Kama Sutra

on February 28, 1997 by Shlomo Schwartzberg
   The great Indian book on the art of lovemaking is center stage in "Kama Sutra," but the movie, though full of nudity and sex, is strangely chaste. In 16th-century India, Princess Tara ("Mississippi Masala's Sarita Choudhury) and servant girl Maya (newcomer Indira Varma) are inseparable companions. But, as they mature, the sexually precocious Maya begins to blossom while the sexually repressed Tara retreats into her shell. When Tara's betrothed, the king Raj Singh ("The English Patient's" Naveen Andrews), takes a long look at the sensuous Maya, the stage is set for a rift between the two women.
   And that's where "Kama Sutra" quickly falls part. Maya and Tara part, but the drama of their combative relationship disappears, too. Although the two eventually get together again, most of the story concerns Maya's involvement with a sexy sculptor and Tara's husband.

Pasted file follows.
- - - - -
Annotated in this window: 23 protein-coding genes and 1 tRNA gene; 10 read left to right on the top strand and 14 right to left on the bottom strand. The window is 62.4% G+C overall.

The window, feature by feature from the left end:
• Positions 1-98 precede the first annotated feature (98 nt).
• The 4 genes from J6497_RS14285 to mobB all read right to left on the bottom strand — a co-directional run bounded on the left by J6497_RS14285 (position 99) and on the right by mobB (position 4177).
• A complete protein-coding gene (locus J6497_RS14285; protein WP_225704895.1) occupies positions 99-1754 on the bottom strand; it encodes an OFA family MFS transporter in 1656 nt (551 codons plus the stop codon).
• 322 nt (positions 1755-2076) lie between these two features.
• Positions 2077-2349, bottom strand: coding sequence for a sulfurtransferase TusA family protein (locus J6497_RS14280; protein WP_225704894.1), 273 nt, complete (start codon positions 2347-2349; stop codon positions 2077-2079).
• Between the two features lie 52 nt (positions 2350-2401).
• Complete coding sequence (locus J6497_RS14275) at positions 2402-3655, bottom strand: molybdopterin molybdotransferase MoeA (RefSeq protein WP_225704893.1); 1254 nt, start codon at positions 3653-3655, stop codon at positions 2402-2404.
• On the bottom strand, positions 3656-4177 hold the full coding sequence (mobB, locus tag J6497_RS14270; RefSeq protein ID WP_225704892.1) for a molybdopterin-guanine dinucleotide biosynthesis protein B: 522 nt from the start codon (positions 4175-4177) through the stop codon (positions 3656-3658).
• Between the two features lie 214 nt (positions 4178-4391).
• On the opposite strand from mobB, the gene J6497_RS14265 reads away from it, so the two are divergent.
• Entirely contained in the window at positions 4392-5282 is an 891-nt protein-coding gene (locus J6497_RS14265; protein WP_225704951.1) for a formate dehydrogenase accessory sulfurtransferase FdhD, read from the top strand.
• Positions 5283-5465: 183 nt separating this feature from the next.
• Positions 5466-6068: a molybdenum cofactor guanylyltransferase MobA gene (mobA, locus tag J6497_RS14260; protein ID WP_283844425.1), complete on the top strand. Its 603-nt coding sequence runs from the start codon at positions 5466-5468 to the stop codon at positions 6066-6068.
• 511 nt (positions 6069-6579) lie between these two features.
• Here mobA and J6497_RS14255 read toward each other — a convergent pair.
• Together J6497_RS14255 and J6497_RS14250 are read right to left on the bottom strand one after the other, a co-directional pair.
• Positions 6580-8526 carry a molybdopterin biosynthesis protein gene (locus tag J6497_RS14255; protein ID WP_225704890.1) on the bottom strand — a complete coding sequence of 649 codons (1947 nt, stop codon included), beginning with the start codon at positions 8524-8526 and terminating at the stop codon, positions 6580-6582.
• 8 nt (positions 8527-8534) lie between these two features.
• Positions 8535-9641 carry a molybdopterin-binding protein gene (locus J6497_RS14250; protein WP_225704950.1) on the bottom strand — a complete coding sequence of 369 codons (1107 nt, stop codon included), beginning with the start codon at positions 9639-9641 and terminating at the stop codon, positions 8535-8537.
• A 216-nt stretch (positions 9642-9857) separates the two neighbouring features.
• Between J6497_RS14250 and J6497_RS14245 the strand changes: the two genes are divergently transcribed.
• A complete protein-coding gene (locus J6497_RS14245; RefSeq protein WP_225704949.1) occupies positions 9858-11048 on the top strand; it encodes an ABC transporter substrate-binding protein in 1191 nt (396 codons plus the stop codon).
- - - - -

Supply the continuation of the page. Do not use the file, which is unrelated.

The history of the time is fascinating, and filmmaker Mira Nair's previous films ("Saalam Bombay," "Mississippi Masala" and "The Perez Family") enticingly mixed history with provocative tales of outcasts. But Nair's latest merely bores, playing like a Harlequin Romance, with lots of beautiful bodies--ravishingly shot by ace cinematographer Declan Quinn ("Vanya on 42nd Street")--and exclamatory, breathless emotions. (Stereotypically, it's the lower-class woman who knows how to have more fun.)
   It doesn't help that the film is an English-language production. What would no doubt sound authentic in Hindi is too colloquial and contemporary in English. There's even an unlikely reference to Raj's undressing women with his eyes. Also, the film's treatment of sex, while reasonably explicit, isn't all that passionate. Characters talk a lot about it and do the deed on occasion, but (except for the sexy Varma) don't radiate sex appeal, just good genes. Nair also fails to animate larger-than-life battle scenes, which are simply not her forte. Starring Sarita Choudhury, Indira Varma and Naveen Andrews. Directed by Mira Nair. Written by Helena Kriel and Mira Nair. Produced by Lydia Dean Pilcher. A Trimark release. Drama. Running time: 115 min.
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